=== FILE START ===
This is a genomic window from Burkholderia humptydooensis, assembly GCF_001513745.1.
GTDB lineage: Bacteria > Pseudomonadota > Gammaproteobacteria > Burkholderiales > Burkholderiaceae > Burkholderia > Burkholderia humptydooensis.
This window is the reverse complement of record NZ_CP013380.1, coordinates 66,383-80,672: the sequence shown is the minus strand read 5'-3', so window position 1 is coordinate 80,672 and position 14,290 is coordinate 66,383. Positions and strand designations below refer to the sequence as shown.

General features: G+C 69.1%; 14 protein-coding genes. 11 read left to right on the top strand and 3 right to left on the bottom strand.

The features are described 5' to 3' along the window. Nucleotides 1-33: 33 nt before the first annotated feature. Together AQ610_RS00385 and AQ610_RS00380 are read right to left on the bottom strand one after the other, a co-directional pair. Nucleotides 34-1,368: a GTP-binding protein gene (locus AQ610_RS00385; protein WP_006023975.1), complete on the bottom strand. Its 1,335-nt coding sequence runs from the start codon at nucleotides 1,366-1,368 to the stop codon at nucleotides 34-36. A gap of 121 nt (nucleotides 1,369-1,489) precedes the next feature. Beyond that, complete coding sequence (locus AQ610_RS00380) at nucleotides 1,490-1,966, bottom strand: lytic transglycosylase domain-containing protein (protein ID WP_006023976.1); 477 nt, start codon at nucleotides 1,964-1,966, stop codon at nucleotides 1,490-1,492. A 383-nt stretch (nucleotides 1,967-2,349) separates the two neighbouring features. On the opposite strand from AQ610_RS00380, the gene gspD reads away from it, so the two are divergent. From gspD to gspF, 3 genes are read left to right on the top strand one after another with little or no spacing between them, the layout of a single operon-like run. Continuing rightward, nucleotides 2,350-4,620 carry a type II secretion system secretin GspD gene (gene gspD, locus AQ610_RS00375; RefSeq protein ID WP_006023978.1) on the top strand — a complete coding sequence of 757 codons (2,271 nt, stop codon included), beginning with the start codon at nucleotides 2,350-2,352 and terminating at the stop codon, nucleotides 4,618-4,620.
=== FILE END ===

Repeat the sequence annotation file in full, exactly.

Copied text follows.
This is a genomic window from Burkholderia humptydooensis, assembly GCF_001513745.1.
GTDB lineage: Bacteria > Pseudomonadota > Gammaproteobacteria > Burkholderiales > Burkholderiaceae > Burkholderia > Burkholderia humptydooensis.
This window is the reverse complement of record NZ_CP013380.1, coordinates 66,383-80,672: the sequence shown is the minus strand read 5'-3', so window position 1 is coordinate 80,672 and position 14,290 is coordinate 66,383. Positions and strand designations below refer to the sequence as shown.

General features: G+C 69.1%; 14 protein-coding genes. 11 read left to right on the top strand and 3 right to left on the bottom strand.

The features are described 5' to 3' along the window. Nucleotides 1-33: 33 nt before the first annotated feature. Together AQ610_RS00385 and AQ610_RS00380 are read right to left on the bottom strand one after the other, a co-directional pair. Nucleotides 34-1,368: a GTP-binding protein gene (locus AQ610_RS00385; protein WP_006023975.1), complete on the bottom strand. Its 1,335-nt coding sequence runs from the start codon at nucleotides 1,366-1,368 to the stop codon at nucleotides 34-36. A gap of 121 nt (nucleotides 1,369-1,489) precedes the next feature. Beyond that, complete coding sequence (locus AQ610_RS00380) at nucleotides 1,490-1,966, bottom strand: lytic transglycosylase domain-containing protein (protein ID WP_006023976.1); 477 nt, start codon at nucleotides 1,964-1,966, stop codon at nucleotides 1,490-1,492. A 383-nt stretch (nucleotides 1,967-2,349) separates the two neighbouring features. On the opposite strand from AQ610_RS00380, the gene gspD reads away from it, so the two are divergent. From gspD to gspF, 3 genes are read left to right on the top strand one after another with little or no spacing between them, the layout of a single operon-like run. Continuing rightward, nucleotides 2,350-4,620 carry a type II secretion system secretin GspD gene (gene gspD, locus AQ610_RS00375; RefSeq protein ID WP_006023978.1) on the top strand — a complete coding sequence of 757 codons (2,271 nt, stop codon included), beginning with the start codon at nucleotides 2,350-2,352 and terminating at the stop codon, nucleotides 4,618-4,620.